Listen — Boris Lyatoshynsky: Andante - Allegro precipitato (Symphony No 2)
(8.503303 CD2 track 3, 0:19-1:09) ℗ 1993 Naxos Rights US Inc :
The Third Symphony, regarded by many as Lyatoshynsky's finest, was completed in 1951, but because the Soviet censors were not happy with it, the composer, as he wanted the work to be performed, had to revise the work in 1954, and it was not until the following year that it was given its first performance. Since then, it has become the most widely performed of his symphonies. The performance this symphony receives on this recording is truly one to be inspired by. The music often changes mood and direction, but the composer writes with conviction, and one can easily follow the musical thought and admire his skill. I can understand why this symphony is highly regarded and will be a work I'll often listen to with great pleasure. It is quite a long symphony, in four movements, lasting over forty-six minutes, but I was fully engaged throughout.
Listen — Boris Lyatoshynsky: Allegro risoluto (Symphony No 3)
(8.503303 CD2 track 7, 7:04-7:51) ℗ 1993 Naxos Rights US Inc :
The Fourth Symphony, composed in 1963, is in many ways the most innovative of Lyatoshynsky's symphonies. Whilst the composer has not discarded tonality, and the key ascribed to the work is B flat minor, tonality is certainly stretched in many places. This work is in three contrasting movements and is certainly very different from Lyatoshynsky's other symphonies, sounding distinctly more 'modern'. The first movement, for the most part, is intense and resolute, and like all of his works shows his complete mastery of orchestration. There is some very impressive playing here by this magnificent orchestra. The last third of the first movement slows down, becoming significantly calmer, and this leads into the slow and rather ominous sounding second movement, initially relying a lot on the lower instruments of the orchestra, giving the music a subterranean feeling.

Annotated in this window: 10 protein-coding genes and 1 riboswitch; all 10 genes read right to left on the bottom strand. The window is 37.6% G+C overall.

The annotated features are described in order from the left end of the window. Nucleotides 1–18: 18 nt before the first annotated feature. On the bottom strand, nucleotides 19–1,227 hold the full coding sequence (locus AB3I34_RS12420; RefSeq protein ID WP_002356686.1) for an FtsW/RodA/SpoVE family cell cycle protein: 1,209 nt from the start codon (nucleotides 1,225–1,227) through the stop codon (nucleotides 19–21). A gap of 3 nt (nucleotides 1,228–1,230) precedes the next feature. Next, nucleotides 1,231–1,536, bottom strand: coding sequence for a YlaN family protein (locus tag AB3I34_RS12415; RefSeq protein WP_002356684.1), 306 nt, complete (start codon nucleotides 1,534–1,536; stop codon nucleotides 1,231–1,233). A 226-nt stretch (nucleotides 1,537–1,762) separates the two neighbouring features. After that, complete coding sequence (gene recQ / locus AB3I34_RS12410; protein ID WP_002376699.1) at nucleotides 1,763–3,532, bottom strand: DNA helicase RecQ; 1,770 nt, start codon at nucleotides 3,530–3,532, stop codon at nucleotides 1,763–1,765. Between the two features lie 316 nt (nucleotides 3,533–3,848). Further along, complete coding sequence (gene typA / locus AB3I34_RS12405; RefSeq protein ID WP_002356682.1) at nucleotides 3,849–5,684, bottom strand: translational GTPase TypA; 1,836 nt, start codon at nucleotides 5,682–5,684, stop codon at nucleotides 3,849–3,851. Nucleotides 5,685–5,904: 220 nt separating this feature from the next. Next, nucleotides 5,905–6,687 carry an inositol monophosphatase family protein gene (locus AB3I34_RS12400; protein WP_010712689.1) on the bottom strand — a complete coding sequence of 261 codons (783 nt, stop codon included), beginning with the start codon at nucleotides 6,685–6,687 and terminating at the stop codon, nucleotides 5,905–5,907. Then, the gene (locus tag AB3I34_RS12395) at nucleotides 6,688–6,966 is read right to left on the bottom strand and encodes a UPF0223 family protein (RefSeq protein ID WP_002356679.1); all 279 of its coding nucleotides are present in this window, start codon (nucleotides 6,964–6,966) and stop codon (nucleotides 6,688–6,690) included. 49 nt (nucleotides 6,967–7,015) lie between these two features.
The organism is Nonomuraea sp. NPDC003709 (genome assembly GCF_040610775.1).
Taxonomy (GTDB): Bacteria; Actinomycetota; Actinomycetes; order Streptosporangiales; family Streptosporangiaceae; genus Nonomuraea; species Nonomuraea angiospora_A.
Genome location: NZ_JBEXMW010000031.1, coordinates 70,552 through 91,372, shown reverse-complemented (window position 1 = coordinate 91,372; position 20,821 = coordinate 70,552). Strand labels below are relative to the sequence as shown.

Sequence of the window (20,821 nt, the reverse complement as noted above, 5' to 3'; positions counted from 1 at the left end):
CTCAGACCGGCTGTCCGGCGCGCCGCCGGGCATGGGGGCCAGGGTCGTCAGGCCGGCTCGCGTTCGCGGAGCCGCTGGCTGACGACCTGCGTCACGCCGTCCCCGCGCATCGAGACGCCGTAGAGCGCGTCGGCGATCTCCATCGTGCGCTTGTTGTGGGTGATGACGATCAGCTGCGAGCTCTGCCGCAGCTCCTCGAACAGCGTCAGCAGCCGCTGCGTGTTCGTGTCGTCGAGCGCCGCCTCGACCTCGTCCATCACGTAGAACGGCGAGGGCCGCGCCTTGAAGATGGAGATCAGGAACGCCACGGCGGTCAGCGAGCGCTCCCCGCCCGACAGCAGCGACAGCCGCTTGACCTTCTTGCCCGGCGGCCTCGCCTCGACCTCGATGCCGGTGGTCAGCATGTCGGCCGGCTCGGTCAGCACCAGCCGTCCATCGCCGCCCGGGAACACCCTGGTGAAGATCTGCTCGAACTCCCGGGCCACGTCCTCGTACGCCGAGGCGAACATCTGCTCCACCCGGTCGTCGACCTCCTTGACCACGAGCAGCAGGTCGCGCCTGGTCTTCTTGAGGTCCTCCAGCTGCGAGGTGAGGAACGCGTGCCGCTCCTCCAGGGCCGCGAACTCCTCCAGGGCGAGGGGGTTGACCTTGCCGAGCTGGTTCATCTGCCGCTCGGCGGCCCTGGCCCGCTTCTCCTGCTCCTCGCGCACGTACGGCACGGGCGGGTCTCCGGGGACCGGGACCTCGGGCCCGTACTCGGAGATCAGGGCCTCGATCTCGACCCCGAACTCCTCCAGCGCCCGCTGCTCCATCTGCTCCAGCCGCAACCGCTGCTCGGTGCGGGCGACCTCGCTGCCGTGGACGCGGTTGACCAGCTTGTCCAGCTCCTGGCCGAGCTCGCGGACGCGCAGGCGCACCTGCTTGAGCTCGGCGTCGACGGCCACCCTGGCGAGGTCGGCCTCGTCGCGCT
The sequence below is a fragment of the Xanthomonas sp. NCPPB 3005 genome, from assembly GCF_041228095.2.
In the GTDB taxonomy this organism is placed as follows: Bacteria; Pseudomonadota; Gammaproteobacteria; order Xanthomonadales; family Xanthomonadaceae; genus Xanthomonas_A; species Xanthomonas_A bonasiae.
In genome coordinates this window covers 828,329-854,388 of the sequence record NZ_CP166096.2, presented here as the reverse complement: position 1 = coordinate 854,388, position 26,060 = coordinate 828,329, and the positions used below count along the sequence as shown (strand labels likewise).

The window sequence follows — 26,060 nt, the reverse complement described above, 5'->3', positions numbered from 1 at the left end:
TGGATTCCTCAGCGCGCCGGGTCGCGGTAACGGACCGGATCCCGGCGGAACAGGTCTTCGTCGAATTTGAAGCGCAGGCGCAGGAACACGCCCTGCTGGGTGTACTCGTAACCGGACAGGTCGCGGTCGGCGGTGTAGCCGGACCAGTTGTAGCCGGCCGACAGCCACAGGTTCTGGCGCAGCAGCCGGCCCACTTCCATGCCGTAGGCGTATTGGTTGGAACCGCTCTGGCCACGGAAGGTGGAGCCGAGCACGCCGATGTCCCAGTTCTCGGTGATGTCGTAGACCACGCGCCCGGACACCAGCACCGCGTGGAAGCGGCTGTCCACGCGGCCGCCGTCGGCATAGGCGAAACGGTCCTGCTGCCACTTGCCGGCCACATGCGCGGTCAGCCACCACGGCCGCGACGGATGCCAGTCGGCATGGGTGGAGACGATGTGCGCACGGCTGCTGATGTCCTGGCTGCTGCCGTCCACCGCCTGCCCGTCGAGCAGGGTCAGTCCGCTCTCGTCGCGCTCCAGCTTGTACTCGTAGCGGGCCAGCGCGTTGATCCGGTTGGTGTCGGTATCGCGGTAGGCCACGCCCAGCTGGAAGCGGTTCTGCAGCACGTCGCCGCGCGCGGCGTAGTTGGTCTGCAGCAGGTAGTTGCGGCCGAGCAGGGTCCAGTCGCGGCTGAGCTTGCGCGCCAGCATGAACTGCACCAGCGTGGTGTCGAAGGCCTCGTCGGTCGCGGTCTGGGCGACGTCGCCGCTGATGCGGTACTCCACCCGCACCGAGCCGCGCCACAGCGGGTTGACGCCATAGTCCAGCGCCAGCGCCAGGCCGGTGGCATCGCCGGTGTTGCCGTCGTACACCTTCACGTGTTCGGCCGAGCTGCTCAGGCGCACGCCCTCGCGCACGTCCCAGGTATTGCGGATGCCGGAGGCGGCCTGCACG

Listen — Boris Lyatoshynsky: Lento tenebroso - Andante (Symphony No 4)
(8.503303 CD3 track 2, 1:43-2:32) ℗ 1993 Naxos Rights US Inc :
Tension mounts as higher instruments and glittering percussion are added. A faster section occurs just over half way through, but the tone is still somewhat ominous. The last movement begins sounding frenetic and nervy. This eventually dissipates into a calmer section before retuning again, before finally subsiding and ending serenely.
The final symphony, No 5, a three movement work, composed in 1965-66, is subtitled Slavyanskaya (Slavonic). It is inspired by the folkloric hero Ilya Muromets from the twelfth century Kievan Rus. This character is important in the region, and is the subject of folk songs, paintings, an opera, and was also the subject of Glière's Third Symphony. Lyatoshynsky's work uses a number of folk tunes from various countries, including Russia, Yugoslavia and Bulgaria, and they appear in various guises at different times during the work, which does not attempt to depict the major events of Muromet's life, but is more a reflection on some of these events, and an overall reflection on the universal bonds that unite all Slavs. Again present through this work is the evidence of a mastery of orchestration, skill in the utilisation of contrapuntal elements, an overall gift for colour and melody and an absolute conviction in his unique voice.
Listen — Boris Lyatoshynsky: Moderato - Allegro energico (Symphony No 5 in C)
(8.503303 CD3 track 6, 0:00-0:47) ℗ 1993 Naxos Rights US Inc :
This is a very worthwhile set to have: the music is interesting and quite unique, and the orchestra is very good indeed, under the direction of Theodore Kuchar, a widely recorded and much lauded conductor. He is meticulous in his attention to detail, and assists his very able band to get the very best from this lesser-known composer who deserves much wider exposure. At the very least, this is a set that should be on your listening list. It comes with comprehensive notes in all three discs, and this is to be commended.
Copyright © 4 July 2022